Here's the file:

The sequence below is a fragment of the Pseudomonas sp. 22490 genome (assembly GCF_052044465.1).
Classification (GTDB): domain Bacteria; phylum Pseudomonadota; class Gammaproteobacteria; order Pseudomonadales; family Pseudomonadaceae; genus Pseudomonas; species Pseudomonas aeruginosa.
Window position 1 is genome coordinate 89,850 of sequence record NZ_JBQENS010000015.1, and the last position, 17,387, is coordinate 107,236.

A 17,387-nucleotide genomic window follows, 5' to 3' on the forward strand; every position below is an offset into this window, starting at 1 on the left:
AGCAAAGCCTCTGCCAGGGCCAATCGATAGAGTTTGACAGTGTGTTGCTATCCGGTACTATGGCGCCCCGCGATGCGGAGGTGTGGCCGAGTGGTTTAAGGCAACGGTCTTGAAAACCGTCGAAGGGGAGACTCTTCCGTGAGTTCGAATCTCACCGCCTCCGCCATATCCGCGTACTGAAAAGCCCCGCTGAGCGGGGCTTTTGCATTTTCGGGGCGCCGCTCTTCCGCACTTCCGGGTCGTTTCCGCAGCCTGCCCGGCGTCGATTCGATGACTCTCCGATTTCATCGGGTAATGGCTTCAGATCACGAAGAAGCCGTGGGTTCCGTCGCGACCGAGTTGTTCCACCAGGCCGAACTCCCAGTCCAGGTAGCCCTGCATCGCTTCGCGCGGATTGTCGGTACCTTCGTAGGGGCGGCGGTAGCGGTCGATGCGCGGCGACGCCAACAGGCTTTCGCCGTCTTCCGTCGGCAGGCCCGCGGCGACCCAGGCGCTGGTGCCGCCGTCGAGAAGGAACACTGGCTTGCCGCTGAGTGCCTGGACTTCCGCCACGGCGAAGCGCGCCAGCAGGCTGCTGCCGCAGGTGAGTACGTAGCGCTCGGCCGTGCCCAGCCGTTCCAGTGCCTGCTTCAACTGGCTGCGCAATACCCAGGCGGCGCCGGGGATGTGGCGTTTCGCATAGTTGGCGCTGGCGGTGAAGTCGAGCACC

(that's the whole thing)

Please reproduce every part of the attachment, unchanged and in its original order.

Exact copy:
The sequence below is a fragment of the Pseudomonas sp. 22490 genome (assembly GCF_052044465.1).
Classification (GTDB): domain Bacteria; phylum Pseudomonadota; class Gammaproteobacteria; order Pseudomonadales; family Pseudomonadaceae; genus Pseudomonas; species Pseudomonas aeruginosa.
Window position 1 is genome coordinate 89,850 of sequence record NZ_JBQENS010000015.1, and the last position, 17,387, is coordinate 107,236.

A 17,387-nucleotide genomic window follows, 5' to 3' on the forward strand; every position below is an offset into this window, starting at 1 on the left:
AGCAAAGCCTCTGCCAGGGCCAATCGATAGAGTTTGACAGTGTGTTGCTATCCGGTACTATGGCGCCCCGCGATGCGGAGGTGTGGCCGAGTGGTTTAAGGCAACGGTCTTGAAAACCGTCGAAGGGGAGACTCTTCCGTGAGTTCGAATCTCACCGCCTCCGCCATATCCGCGTACTGAAAAGCCCCGCTGAGCGGGGCTTTTGCATTTTCGGGGCGCCGCTCTTCCGCACTTCCGGGTCGTTTCCGCAGCCTGCCCGGCGTCGATTCGATGACTCTCCGATTTCATCGGGTAATGGCTTCAGATCACGAAGAAGCCGTGGGTTCCGTCGCGACCGAGTTGTTCCACCAGGCCGAACTCCCAGTCCAGGTAGCCCTGCATCGCTTCGCGCGGATTGTCGGTACCTTCGTAGGGGCGGCGGTAGCGGTCGATGCGCGGCGACGCCAACAGGCTTTCGCCGTCTTCCGTCGGCAGGCCCGCGGCGACCCAGGCGCTGGTGCCGCCGTCGAGAAGGAACACTGGCTTGCCGCTGAGTGCCTGGACTTCCGCCACGGCGAAGCGCGCCAGCAGGCTGCTGCCGCAGGTGAGTACGTAGCGCTCGGCCGTGCCCAGCCGTTCCAGTGCCTGCTTCAACTGGCTGCGCAATACCCAGGCGGCGCCGGGGATGTGGCGTTTCGCATAGTTGGCGCTGGCGGTGAAGTCGAGCACC